Usually, you only fire up Shazam when you want to know the name of that song that’s playing at the bar. Now, it seems, Shazam wants you tapped into the service on a much more regular basis, as it has launched a brand-new, iOS-based music player called Shazam Player.
Shazam Player aims to replace the Music player on your iPhone by offering much more functionality than your native Apple app. After you download the free application, it scans your iTunes music library and ports everything over to the Shazam Player. From there, you can delve more deeply into your collection in a variety of ways.
First, you can create personalized playlists, as well as a more general list of your top songs. There’s also a feature called “The Bad List” that allows you to banish your most-skipped tunes from the app when you’re listening on shuffle. This is a great feature, especially if you’re not that vigilant about organizing/trimming your music collection.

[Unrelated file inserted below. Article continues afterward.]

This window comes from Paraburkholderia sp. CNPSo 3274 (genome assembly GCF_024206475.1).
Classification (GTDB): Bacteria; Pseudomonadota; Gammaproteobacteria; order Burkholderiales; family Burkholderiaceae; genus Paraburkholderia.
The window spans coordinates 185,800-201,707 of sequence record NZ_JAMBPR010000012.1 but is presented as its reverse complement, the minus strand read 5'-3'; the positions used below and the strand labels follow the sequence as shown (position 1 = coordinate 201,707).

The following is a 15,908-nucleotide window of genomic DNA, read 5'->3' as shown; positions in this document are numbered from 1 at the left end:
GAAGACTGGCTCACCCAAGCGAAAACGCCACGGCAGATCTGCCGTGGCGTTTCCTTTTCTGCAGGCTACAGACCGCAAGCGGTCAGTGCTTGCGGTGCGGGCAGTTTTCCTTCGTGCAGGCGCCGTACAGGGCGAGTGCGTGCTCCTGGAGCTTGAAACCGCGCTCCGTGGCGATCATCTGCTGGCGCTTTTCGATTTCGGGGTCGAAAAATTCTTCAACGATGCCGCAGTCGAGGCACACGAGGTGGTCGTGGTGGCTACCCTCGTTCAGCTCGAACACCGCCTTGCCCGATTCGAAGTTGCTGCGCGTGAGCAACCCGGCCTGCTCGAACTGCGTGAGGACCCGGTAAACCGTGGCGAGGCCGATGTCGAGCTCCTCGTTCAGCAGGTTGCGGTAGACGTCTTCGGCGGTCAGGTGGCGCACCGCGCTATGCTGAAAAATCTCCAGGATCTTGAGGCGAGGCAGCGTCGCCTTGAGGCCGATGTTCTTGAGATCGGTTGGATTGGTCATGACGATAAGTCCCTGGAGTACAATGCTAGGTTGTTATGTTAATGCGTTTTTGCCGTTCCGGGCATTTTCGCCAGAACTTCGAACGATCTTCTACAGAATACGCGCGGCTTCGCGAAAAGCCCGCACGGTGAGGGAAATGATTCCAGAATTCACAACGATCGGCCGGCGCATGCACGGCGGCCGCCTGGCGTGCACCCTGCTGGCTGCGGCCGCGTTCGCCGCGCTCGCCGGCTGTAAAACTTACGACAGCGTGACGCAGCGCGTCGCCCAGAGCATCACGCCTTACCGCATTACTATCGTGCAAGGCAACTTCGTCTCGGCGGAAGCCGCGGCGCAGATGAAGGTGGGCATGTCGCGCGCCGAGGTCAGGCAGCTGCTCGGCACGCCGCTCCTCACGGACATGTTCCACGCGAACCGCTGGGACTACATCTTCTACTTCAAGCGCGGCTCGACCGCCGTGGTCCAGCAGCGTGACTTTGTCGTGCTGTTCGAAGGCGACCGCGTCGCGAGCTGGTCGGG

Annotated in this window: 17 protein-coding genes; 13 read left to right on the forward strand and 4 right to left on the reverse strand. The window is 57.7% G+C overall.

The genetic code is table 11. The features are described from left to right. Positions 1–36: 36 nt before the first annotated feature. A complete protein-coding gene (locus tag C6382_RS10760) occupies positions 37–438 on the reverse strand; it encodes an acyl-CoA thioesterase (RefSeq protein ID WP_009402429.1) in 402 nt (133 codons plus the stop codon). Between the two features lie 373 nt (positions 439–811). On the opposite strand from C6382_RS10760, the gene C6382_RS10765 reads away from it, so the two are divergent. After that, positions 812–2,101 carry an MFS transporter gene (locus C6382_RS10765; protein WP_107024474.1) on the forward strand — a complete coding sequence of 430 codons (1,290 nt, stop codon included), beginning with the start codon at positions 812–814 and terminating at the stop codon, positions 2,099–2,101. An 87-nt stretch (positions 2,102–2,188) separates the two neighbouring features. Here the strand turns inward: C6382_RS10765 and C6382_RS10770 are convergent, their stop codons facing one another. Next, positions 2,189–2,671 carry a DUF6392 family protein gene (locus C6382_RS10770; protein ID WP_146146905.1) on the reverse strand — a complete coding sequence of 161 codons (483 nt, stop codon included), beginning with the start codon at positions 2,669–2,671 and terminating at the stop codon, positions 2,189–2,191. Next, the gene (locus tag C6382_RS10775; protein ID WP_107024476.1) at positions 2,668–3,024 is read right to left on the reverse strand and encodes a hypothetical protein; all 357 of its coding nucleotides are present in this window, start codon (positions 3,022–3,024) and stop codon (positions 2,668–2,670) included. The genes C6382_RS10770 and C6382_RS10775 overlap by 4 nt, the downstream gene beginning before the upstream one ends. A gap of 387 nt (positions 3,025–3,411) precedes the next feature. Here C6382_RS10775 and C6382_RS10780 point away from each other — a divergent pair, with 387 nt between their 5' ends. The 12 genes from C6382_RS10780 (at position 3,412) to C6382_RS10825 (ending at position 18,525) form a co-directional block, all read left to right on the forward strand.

You can also click on songs to check out YouTube videos from the artist, lyrics, tour dates, bios and reviews, as well as share that track on Facebook and Twitter.
Perhaps the coolest aspect of the app is the addition of Shazam Lyrics Play, the live, scrolling lyrics function Shazam added to its tagging apps this past summer. For all songs that are applicable — this is determined during the initial scan — you can pull up karaoke-esque lyrics and sing along at will. You can also check out tops songs on Lyrics Play and purchase them for your library.
However, according to Gigaom, the app only has access to lyrics for 50,000 songs — which isn’t really that many. I, for one, could only find lyrics for 40 songs out of my vast library.
The Shazam music identification app can be accessed by tapping the icon within the player, but it is a separate entity from the Player app.
Competing music-identification app Soundhound has a similar offering called LyricsPlay that resides within its ID app. That service — in addition to pulling up lyrics for tagged songs — allows users to listen to tunes from their iTunes library while accessing real-time lyrics. In contrast to Shazam, Soundhound’s app has one millions songs-worth of lyrics. However, that product focuses less on organizing music than finding lyrics to tunes in your library. You can’t make playlists, etc.
By Brenna Ehrlich